As mentioned as above, under rule of law everyone shall be fair and equal in front of law. One of the important element In Raz’s principle is the independence of judiciary has to be guaranteed. This showing the judicial independence is the fundamental structure of the idea rule of law. In case M v Home office, it implies that even though the individuals representing the executive, the courts still have power to grant remedies against a minister in his office capacity. The courts are armed with coercive powers exercisable in proceedings for contempt of
Introduction In the English legal system, ‘human rights’ can be defined as ‘rights and freedom to which every human being is entitled’ (Law and Martin (ed.) 2013, p. 269). ‘Human rights’ are rights and freedoms that belong to all individuals regardless of their nationality and citizenship. They are fundamentally important in maintaining a fair and civilised society (Ministry of Justice 2006). The protection of the rights and freedoms of citizens and others within their jurisdiction is a fundamental duty of the state (Barnett 2011, p. 394).
A system of checks and balances obviously involves one agency encroaching on the preserves of another. For instance, prior to the Human Right Act 1998, the judiciary branch acted as a powerful, though strictly limited, check upon the executive branch, through the availability of judicial review. Under the traditional heads of judicial review, the judiciary branch ensures that Ministers and other public authorities do not act outside the powers lawfully given to them by Acts of Parliament, or by the accepted government prerogatives; that they do not misuse powers given for one objective for another; that decisions are taken in a way which is procedurally equal and proper; and that their decisions are not grossly unreasonable. All this is for the purpose of safeguarding liberty. For example, if the legislative part really supposes that a particular bill ought to become a law, they can overturn the president’s veto.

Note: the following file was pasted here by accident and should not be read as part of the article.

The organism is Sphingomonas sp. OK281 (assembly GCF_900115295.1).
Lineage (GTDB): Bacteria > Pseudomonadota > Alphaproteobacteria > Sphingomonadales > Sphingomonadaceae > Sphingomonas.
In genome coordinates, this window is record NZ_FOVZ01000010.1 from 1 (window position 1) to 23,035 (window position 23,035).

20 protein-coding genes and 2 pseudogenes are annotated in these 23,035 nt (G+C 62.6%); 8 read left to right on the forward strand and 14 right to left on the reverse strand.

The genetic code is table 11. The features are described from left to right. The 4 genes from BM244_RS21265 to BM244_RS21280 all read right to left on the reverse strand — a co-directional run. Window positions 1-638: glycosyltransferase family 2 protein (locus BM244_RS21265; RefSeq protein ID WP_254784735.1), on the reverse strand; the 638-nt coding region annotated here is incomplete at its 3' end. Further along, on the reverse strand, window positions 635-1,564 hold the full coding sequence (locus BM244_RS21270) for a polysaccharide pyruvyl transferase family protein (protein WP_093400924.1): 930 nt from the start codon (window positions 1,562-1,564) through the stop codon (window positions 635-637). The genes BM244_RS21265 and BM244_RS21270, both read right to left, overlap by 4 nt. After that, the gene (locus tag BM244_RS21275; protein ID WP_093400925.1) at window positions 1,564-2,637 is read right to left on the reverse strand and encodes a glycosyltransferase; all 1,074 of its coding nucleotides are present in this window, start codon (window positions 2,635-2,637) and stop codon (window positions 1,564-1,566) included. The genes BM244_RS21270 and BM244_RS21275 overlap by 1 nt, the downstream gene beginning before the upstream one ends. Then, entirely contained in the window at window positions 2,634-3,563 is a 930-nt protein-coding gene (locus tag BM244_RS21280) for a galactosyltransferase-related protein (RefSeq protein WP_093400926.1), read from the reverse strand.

Every individual is equally entitled to their own human rights without discrimination. According to F.Nel and J.Bezuidenhout (1997) human rights are those rights which human beings are perceived to have by virtue of their humanity and inherent dignity and not by virtue of human laws and customs. Human rights may be regarded as a method of attaining the aim of human dignity. Universal human rights are often expressed and guaranteed by law in the form of treaties, customary international law, general principles and other sources of international law. International rights law lays down the obligations of governments to act in a certain way and to refrain from certain acts to protect human right and fundamental freedoms of individual or groups.
I. INTRODUCTION In International Law, jurisdiction is related to the concept of sovereignty and territory. In order to become a state, it must have territory and when a state has territory it is sovereign; and sovereign means it has supreme authority within its territory and is politically and legally independent with power to affect people, property and circumstances within its territory. Jurisdiction on people and property is an important and crucial part of state sovereignty. According to Shaw, jurisdiction is concerning about the power of state under international law to regulate or otherwise impact upon people, property and circumstances and reflects the basic principles of state sovereignty, equality of states and non-interference in